IRT Surveys wins £5.2m decarbonised housing deal in Aberdeen
The energy efficiency project, which is backed by the Government’s newly launched Social Housing Decarbonisation Fund Demonstrator, continues a long-term partnership between IRT Surveys and Aberdeen Council that spans 20 years.
In that time IRT Surveys has thermally imaged the Council’s entire social housing portfolio of 22,000 homes, helping to diagnose building defects, energy inefficiencies and demonstrate a viable route to net-zero carbon emissions for landlords, whilst also reducing fuel poverty amongst residents.
Following a successful bid to the Department of Business, Energy & Industrial Strategy (BEIS), IRT Surveys will now deliver a programme of fabric upgrades and renewable energy technologies across 100 homes as part of the multi-million pound innovation project.
The decarbonisation scheme will see IRT Surveys work with Aberdeen City Council to deliver a programme of low-carbon generation, and energy efficiency innovations, that aim to demonstrate decarbonisation potential for the Council’s social housing stock.
Leading technologies including solar panels, batteries, and heat pumps to remove the consumption of carbon intensive fuels will be deployed, alongside a behind-the-meter battery storage system to create a decarbonised neighbourhood.
The installation phase is scheduled for completion in December, after which the energy performance of the 100 homes will be re-surveyed and monitored for a period of six months to demonstrate concept efficacy.
Stewart Little, CEO of IRT Surveys, said: “We are delighted to have been appointed for this landmark project with Aberdeen City Council, a scheme which we are pleased to say has received Government support through the Social Housing Decarbonisation Fund Demonstrator.
"The urgency of the climate crisis means it is vital that we address all carbon impacts from buildings including the UK’s social housing stock. By working alongside Aberdeen City Council, and our delivery partners SMS and Robertson Group, we will develop an intelligent, scalable model that will help decarbonise the Council’s extensive housing portfolio in ways that are both commercially viable and affordable for residents."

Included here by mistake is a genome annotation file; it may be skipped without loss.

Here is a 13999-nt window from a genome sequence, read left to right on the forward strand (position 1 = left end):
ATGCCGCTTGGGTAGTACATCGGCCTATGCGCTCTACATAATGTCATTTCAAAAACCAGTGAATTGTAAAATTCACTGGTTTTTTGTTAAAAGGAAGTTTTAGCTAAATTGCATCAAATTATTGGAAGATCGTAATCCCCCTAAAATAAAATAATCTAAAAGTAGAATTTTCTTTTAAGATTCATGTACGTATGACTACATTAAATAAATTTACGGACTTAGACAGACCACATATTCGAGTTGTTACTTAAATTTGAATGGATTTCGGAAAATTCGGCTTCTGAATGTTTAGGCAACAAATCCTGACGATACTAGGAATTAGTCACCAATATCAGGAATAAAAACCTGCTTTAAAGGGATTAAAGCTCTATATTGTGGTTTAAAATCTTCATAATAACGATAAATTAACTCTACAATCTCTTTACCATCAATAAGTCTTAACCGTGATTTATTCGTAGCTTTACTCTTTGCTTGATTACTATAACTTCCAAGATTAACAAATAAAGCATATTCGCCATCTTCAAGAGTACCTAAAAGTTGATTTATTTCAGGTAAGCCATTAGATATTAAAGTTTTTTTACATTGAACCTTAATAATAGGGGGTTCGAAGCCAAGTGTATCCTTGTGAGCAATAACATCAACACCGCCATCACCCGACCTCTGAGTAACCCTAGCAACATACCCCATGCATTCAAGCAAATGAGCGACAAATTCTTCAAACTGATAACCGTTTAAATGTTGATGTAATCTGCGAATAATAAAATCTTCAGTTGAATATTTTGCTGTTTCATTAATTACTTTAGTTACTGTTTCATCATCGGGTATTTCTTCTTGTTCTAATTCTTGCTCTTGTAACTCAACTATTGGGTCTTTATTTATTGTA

Heat pumps alone 'will not solve decarbonisation'
An Energy and Utilities Alliance (EUA) report, Decarbonising heat in buildings: putting consumers first, warns heat pumps alone will not solve the issue of UK domestic heat decarbonisation.
It states that "a mosaic" of heating solutions, including a hydrogen gas network, will be needed if the UK is to deliver on its Net Zero ambitions.
The independent analysis finds that for 8 to 13 million homes – 37% to 54% of the 22.7 million homes using gas - lack of exterior space and thermal properties of building fabric mean a heat pump is not capable of meeting the space requirement of the property, or can only do so through disruptive measures such as solid wall insulation.
Up to 4 million homes could be made suitable for heat pump retrofit through energy efficiency measures such as cavity wall insulation.
Mike Foster, CEO of the EUA said while heat pumps will play a key role in the future of heat, it is important to recognise that for them to work effectively as the sole heating source, the building needs to be thermally efficient, and they require internal and external space as well as changes to internal systems such as radiators.
“Levels of disruption to people in their homes and associated costs mean heat pumps will be a solution for a minority of properties only, so hydrogen, biogas and hybrid systems need to play a significant role in the decarbonisation of heat in order to support our 2050 Net Zero ambition," he said.
"This analysis shows a house-by-house heating solution is needed, and any thoughts to carve up the UK and force regional solutions upon consumers will be doomed to fail."